Opinion Analysis: A court of criminal appeals may grant relief for errors waived at trial, in United States v. Chin, No. 15-0749/AF
Disclaimer: I authored an amicus brief on behalf of the Marine Corps Defense Services Organization and in support of Chin.
CAAF decided the certified Air Force case of United States v. Chin, __ M.J. __, No. 15-0749/AF (CAAFlog case page) (link to slip op.), on Tuesday, April 26, 2016. Sharply divided, the court concludes that unless an appellant explicitly waives appellate review, Article 66(c) commands a court of criminal appeals to conduct a plenary review of the case including a review to determine whether to leave a trial-stage waiver of an error intact. CAAF affirms the decision of the Air Force CCA that granted limited relief for an unreasonable multiplication of charges despite Chin’s guilty pleas and a pretrial agreement that agreed to waive all waivable motions.
Judge Ryan writes for the court, joined by Chief Judge Erdmann and Senior Judge Sentelle (of the D.C. Circuit, sitting by designation). Judge Stucky dissents, joined by Judge Ohlson.
Chin pleaded guilty, in accordance with a pretrial agreement, to numerous violations of Article 92, 121, and 134, largely related to mishandling classified information. He agreed to waive all waivable motions as part of the pretrial agreement and his defense counsel acknowledged at trial that but for the waiver Chin would have objected to multiplicity for findings and sentence. Chin was sentenced to confinement for twelve months, total forfeitures, reduction to E-2, and a bad-conduct discharge. The convening authority reduced the confinement to ten months but otherwise approved the adjudged sentence. On review, however, and notwithstanding the trial-stage waiver, the Air Force CCA found an unreasonable multiplication of charges for both findings and sentencing purposes, exercising its authority under Article 66(c) to affirm only the findings and sentence that it believed should be approved. As a result, the CCA disapproved three of the specifications, but it approved the sentence as approved by the convening authority.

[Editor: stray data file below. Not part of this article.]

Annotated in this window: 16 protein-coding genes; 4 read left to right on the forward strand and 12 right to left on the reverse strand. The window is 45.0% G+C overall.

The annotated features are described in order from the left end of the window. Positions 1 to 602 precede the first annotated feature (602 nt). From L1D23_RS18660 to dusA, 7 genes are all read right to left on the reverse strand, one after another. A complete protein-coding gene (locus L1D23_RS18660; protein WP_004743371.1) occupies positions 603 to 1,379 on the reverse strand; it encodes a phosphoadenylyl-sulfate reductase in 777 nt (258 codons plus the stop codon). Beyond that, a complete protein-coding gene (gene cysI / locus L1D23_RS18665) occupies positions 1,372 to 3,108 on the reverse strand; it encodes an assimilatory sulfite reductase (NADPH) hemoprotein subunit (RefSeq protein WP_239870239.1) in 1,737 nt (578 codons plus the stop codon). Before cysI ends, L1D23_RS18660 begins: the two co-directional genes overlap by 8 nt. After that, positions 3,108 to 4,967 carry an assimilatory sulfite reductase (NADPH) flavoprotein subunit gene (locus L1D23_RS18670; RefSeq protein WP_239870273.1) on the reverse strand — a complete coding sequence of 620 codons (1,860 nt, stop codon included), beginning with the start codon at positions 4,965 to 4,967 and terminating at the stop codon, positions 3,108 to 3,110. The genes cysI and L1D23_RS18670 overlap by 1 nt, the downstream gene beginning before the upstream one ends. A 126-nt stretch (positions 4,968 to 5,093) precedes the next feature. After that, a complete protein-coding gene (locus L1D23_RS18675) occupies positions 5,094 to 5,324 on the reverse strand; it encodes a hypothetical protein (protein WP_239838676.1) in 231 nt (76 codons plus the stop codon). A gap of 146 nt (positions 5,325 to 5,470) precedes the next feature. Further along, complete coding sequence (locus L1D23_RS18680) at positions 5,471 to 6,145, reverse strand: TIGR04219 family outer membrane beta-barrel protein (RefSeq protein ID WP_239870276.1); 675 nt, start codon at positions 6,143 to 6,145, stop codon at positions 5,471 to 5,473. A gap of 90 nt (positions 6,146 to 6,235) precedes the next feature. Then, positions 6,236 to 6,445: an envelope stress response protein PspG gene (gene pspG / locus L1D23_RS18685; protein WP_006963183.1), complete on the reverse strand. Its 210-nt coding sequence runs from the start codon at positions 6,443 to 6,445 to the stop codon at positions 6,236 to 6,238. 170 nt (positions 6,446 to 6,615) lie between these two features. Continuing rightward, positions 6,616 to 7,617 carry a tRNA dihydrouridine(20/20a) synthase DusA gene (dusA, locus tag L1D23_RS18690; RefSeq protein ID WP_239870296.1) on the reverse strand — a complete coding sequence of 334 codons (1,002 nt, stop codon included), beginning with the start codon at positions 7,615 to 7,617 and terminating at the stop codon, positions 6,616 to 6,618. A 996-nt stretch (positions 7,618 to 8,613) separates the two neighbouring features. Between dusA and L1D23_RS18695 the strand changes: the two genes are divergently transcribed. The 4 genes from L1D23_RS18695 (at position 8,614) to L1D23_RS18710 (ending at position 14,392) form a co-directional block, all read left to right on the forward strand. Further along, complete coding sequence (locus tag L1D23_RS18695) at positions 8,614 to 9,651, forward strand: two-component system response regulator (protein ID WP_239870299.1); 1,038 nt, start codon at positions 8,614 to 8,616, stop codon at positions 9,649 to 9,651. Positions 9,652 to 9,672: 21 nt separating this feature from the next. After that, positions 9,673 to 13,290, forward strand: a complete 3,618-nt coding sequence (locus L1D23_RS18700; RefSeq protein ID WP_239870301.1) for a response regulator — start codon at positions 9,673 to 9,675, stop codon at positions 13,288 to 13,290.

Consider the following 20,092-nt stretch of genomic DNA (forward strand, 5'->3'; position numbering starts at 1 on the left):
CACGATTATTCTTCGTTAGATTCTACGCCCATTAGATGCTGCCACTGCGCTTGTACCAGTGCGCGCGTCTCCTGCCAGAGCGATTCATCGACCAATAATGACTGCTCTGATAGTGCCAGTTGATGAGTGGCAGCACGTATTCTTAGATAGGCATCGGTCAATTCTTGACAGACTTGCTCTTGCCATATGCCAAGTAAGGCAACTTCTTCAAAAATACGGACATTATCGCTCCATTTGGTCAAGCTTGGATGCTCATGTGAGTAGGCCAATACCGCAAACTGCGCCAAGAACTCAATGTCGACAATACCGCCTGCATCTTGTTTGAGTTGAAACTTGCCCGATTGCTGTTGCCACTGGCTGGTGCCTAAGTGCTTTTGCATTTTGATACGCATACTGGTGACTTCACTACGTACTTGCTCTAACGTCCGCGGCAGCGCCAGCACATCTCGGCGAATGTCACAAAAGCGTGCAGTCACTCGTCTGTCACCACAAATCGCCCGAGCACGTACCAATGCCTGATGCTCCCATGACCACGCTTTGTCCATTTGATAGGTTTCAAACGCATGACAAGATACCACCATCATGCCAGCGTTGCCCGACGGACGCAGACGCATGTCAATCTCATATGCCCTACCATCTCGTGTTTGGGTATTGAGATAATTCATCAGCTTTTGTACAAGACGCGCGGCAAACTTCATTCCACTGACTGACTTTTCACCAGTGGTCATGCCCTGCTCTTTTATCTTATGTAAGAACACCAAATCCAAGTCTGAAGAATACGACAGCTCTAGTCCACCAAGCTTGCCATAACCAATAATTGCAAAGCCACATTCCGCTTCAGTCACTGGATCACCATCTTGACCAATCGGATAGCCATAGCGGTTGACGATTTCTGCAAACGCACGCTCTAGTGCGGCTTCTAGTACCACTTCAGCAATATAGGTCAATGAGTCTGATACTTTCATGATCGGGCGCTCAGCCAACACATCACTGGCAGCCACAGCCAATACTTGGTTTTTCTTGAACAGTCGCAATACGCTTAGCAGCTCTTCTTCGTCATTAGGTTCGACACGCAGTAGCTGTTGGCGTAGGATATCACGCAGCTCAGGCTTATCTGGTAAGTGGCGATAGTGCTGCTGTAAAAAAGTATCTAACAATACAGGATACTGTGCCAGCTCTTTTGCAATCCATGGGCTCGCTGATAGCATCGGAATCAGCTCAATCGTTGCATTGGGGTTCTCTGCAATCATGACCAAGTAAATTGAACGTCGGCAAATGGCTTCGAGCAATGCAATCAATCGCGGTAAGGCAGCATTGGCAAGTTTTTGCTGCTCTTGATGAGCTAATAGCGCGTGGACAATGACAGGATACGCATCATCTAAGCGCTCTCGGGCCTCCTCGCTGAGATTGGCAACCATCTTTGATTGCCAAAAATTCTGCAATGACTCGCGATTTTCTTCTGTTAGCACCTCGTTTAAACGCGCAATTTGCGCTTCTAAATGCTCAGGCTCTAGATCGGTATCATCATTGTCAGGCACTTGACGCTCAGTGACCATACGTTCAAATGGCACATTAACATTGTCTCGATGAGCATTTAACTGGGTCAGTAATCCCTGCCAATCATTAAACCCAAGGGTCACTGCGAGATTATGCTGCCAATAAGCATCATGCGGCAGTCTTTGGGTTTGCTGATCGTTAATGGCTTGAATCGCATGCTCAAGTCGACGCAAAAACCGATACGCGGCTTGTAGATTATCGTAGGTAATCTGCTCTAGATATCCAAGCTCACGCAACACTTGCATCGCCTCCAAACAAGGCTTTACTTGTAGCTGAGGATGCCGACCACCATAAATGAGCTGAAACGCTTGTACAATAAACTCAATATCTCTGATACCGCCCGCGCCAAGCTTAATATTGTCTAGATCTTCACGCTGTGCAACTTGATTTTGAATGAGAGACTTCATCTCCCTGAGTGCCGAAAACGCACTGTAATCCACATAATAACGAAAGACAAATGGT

The Judge Advocate General of the Air Force certified the case to CAAF, challenging the authority of the CCA to grant such relief despite the waiver provision of the pretrial agreement with the following issue:
Whether the Air Force Court of Criminal Appeals (AFCCA) committed legal error by finding that unreasonable multiplication of charges was not waived, in direct contradiction of this court’s binding precedent in United States v. Gladue, 67 M.J. 311 (C.A.A.F. 2009).
In today’s decision CAAF’s majority concludes that the courts of criminal appeals have not only the power to grant relief despite a trial-stage waiver, but also the statutory obligation to conduct a plenary review of the record to determine whether to grant such relief.